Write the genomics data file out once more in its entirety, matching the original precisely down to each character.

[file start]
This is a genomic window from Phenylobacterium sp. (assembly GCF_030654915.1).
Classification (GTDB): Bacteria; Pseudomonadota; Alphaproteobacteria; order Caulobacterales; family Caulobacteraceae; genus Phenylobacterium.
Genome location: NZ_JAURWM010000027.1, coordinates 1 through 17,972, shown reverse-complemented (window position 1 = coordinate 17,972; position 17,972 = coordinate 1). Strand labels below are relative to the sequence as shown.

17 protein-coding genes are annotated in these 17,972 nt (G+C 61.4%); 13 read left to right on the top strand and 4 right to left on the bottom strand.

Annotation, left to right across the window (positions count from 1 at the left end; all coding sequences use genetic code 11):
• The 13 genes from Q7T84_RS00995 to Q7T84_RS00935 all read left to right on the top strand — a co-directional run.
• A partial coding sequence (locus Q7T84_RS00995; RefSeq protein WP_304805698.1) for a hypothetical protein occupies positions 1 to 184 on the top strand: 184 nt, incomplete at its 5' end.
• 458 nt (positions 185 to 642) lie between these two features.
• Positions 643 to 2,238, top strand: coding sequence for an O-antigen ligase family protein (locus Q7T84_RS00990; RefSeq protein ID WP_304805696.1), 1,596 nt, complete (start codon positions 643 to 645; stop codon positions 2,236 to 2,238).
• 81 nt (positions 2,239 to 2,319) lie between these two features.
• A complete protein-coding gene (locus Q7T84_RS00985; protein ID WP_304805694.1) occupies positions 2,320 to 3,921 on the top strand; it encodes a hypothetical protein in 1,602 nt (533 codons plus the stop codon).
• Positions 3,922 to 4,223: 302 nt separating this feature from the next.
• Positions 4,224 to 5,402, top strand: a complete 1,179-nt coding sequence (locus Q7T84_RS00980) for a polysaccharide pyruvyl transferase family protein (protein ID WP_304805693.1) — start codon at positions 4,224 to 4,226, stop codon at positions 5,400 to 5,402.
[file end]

This is a genomic window from Phenylobacterium sp. (assembly GCF_030654915.1).
Classification (GTDB): Bacteria; Pseudomonadota; Alphaproteobacteria; order Caulobacterales; family Caulobacteraceae; genus Phenylobacterium.
Genome location: NZ_JAURWM010000027.1, coordinates 1 through 17,972, shown reverse-complemented (window position 1 = coordinate 17,972; position 17,972 = coordinate 1). Strand labels below are relative to the sequence as shown.

17 protein-coding genes are annotated in these 17,972 nt (G+C 61.4%); 13 read left to right on the top strand and 4 right to left on the bottom strand.

Annotation, left to right across the window (positions count from 1 at the left end; all coding sequences use genetic code 11):
• The 13 genes from Q7T84_RS00995 to Q7T84_RS00935 all read left to right on the top strand — a co-directional run.
• A partial coding sequence (locus Q7T84_RS00995; RefSeq protein WP_304805698.1) for a hypothetical protein occupies positions 1 to 184 on the top strand: 184 nt, incomplete at its 5' end.
• 458 nt (positions 185 to 642) lie between these two features.
• Positions 643 to 2,238, top strand: coding sequence for an O-antigen ligase family protein (locus Q7T84_RS00990; RefSeq protein ID WP_304805696.1), 1,596 nt, complete (start codon positions 643 to 645; stop codon positions 2,236 to 2,238).
• 81 nt (positions 2,239 to 2,319) lie between these two features.
• A complete protein-coding gene (locus Q7T84_RS00985; protein ID WP_304805694.1) occupies positions 2,320 to 3,921 on the top strand; it encodes a hypothetical protein in 1,602 nt (533 codons plus the stop codon).
• Positions 3,922 to 4,223: 302 nt separating this feature from the next.
• Positions 4,224 to 5,402, top strand: a complete 1,179-nt coding sequence (locus Q7T84_RS00980) for a polysaccharide pyruvyl transferase family protein (protein ID WP_304805693.1) — start codon at positions 4,224 to 4,226, stop codon at positions 5,400 to 5,402.